Written by Donald M. Stadtner

donald_stadtner-120x120 CHARLES LANG FREER could scarcely foresee that his generous bequest to the nation also included sponsoring graduate students in the Asian art program at the University of Michigan to participate in the great anti-war moratoriums in Washington, DC, in the early 1970's. This is how it happened:

anti-war-walter-article AN annual subsidized study-tour to the Freer Gallery of Art from Ann Arbor was built into our M. A. program, but it was Walter who scheduled our trip to coincide with the demonstrations against the Viet Nam War. How our faculty-chaperone was selected from the other professors was a mystery, but the lot always fell to Walter, known on these trips as in loco parentis Vakatakas. (Other faculty surely realized that to be responsible for six or seven early-twenty-somethings was tantamount to a migraine.) And Walter himself would probably admit that these pilgrimages to Washington were valuable training for overseeing large student groups going to Ajanta, which happened much later.

At the Freer Gallery Walter forced the Indian specialists into the China and Japan rooms, and the East Asian graduate students were pushed to the Indian gallery to admire the exquisite Chola Parvati and the spectacular Gandharan reliefs. His outspoken eclecticism was hardly endearing at the time, but we realized later that Walter's draw to all art has enriched us all.

The march followed on the next day, on a bitterly cold Saturday morning. We mingled with the hundreds of thousands of protesters from around the country, Walter herding us together effortlessly, ensuring that his charges from Michigan stayed close together. I recall someone wondering out loud if Walter was not a cow-herder from Gokula in his last life. The march suddenly lurched forward, and at this point our leader from the Deccan unfurled an enormous banner proclaiming: "Asian Art Historians from Michigan against the War." As super cool individualists, we were naturally horrified at this corny group activity that drew such loud attention to ourselves in spite of our desire to protest the war. But Walter reined us in behind the banner, insisting that each of us take a turn supporting the two poles. Bunched together marching behind our standard, Walter in the center, we might have been taken for our capital's first rasa lila. When we returned to Ann Arbor, the bombs of course were still falling over Southeast Asia, but our participation in the demonstration reinforced the connection between our scholarly lives and the everyday lives of Asians today. Decades have passed, and the construction dates of the Ajanta caves have faded for me, but our pilgrimage to Washington remains a significant part of my education.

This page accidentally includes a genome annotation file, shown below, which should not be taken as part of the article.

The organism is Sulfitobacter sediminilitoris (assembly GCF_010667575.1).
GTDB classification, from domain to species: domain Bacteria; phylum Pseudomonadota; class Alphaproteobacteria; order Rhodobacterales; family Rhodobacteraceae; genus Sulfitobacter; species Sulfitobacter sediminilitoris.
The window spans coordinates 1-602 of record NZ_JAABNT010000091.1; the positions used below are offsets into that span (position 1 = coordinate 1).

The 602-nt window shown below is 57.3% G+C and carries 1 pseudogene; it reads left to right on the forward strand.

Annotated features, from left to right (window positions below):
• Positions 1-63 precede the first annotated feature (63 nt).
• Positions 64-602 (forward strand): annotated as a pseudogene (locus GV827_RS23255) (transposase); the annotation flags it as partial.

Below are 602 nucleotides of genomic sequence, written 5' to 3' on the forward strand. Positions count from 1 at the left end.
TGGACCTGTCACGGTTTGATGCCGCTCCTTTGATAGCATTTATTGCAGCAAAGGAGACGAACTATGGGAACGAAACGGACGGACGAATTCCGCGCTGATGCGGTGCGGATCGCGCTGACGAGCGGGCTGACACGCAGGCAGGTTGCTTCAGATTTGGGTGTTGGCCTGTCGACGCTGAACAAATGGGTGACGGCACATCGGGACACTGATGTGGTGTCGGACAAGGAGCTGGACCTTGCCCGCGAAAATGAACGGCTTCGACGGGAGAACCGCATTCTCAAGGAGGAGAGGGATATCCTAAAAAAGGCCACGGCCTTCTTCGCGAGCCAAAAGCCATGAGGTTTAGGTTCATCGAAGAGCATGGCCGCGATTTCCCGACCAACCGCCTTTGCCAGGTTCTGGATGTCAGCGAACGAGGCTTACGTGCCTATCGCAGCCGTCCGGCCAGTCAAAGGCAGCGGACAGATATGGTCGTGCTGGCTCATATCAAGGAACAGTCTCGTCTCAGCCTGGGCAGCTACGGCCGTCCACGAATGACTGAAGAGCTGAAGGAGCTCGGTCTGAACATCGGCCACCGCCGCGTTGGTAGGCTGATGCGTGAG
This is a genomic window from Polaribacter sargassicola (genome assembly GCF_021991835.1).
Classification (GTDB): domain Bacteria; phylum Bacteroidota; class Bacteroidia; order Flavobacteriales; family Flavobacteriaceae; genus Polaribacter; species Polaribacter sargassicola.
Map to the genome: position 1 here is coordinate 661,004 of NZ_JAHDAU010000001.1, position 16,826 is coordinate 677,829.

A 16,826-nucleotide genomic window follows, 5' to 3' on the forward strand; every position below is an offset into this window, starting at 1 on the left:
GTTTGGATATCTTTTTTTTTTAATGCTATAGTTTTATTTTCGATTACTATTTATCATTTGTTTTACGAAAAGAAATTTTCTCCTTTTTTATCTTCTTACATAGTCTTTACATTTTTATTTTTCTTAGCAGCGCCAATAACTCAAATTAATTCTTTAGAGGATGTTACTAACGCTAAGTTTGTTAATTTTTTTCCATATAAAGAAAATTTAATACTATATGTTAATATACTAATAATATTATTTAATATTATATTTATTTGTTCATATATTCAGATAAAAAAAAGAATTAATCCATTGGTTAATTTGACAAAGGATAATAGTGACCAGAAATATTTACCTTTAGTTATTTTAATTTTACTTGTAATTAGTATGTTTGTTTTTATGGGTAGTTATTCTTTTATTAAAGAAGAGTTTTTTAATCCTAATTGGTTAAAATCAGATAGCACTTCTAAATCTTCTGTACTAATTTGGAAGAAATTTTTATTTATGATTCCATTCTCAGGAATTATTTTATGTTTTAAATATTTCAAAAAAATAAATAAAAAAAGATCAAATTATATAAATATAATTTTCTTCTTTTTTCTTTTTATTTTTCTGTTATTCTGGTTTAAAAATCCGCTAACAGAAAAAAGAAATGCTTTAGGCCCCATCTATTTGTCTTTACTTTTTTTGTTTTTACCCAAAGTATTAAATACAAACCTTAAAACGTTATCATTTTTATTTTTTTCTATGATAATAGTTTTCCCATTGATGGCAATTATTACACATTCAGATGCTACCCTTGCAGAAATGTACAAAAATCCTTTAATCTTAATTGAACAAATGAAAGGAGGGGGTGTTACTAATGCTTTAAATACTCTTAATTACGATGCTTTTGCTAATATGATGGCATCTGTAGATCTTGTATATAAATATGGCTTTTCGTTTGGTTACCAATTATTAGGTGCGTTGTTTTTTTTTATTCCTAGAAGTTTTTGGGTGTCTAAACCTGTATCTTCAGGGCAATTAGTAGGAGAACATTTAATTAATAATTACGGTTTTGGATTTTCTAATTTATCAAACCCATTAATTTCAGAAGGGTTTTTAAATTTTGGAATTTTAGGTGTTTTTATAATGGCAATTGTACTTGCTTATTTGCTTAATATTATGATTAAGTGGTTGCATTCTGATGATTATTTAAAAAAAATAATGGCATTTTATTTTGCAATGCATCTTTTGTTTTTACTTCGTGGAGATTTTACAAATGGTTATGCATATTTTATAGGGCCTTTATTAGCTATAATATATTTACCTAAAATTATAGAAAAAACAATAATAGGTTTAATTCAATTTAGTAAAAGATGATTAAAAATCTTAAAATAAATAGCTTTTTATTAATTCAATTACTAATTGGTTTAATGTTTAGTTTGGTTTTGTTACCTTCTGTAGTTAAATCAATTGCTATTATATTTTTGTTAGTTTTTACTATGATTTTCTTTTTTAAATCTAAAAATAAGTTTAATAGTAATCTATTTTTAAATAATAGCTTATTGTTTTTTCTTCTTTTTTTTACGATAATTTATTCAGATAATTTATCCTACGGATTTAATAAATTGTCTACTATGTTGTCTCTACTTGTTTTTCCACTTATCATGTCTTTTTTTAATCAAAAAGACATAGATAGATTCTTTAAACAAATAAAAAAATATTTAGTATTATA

Tribute Authors

Frederick M. Asher

Frederick M. Asher :: In Praise of Walterji

Frederick Asher is a specialist in South Asian art. His current research considers the architecture of contested religious space and the issue of copying/originality in Indian art.

Richard Edwards

Richard Edwards :: Colleague at Michigan

Michigan - History of Art | Professor of Far Eastern Art, 1960 | Professor Emeritus, 1987

Michael W. Meister

Michael W. Meister :: Spink On Wheels

W. Norman Brown Professor of South Asia Studies. He is a specialist in the art of India and Pakistan. He has served as Chair of the Departments of South Asia Studies (SASt) and History of Art and as Director of Penn's South Asia Center.

Janice Leoshko

Janice Leoshko :: The Importance of Questions

Prior to joining the faculty in 1993 at The University, Associate Professor Leoshko worked at the Los Angeles County Museum of Art for seven years as the Associate Curator of Indian and Southeast Asian Art

Susan L. Huntington

Susan L. Huntington :: Homage to a Modern Cave Man

Susan L. Huntington, Ph.D., is Distinguished University Professor and Professor of History of Art, Emerita, but continues to teach and advise graduate students at The Ohio State University. 

Donald M. Stadtner

Donald M. Stadtner :: The Cow Herder Goes to Washington

for many years an Associate Professor at the University of Texas, Austin, after completing his PhD at the University of California, Berkeley. His publications include Ancient Pagan: Buddhist Plain of Merit (2005) and Sacred Sites of Burma (forthcoming).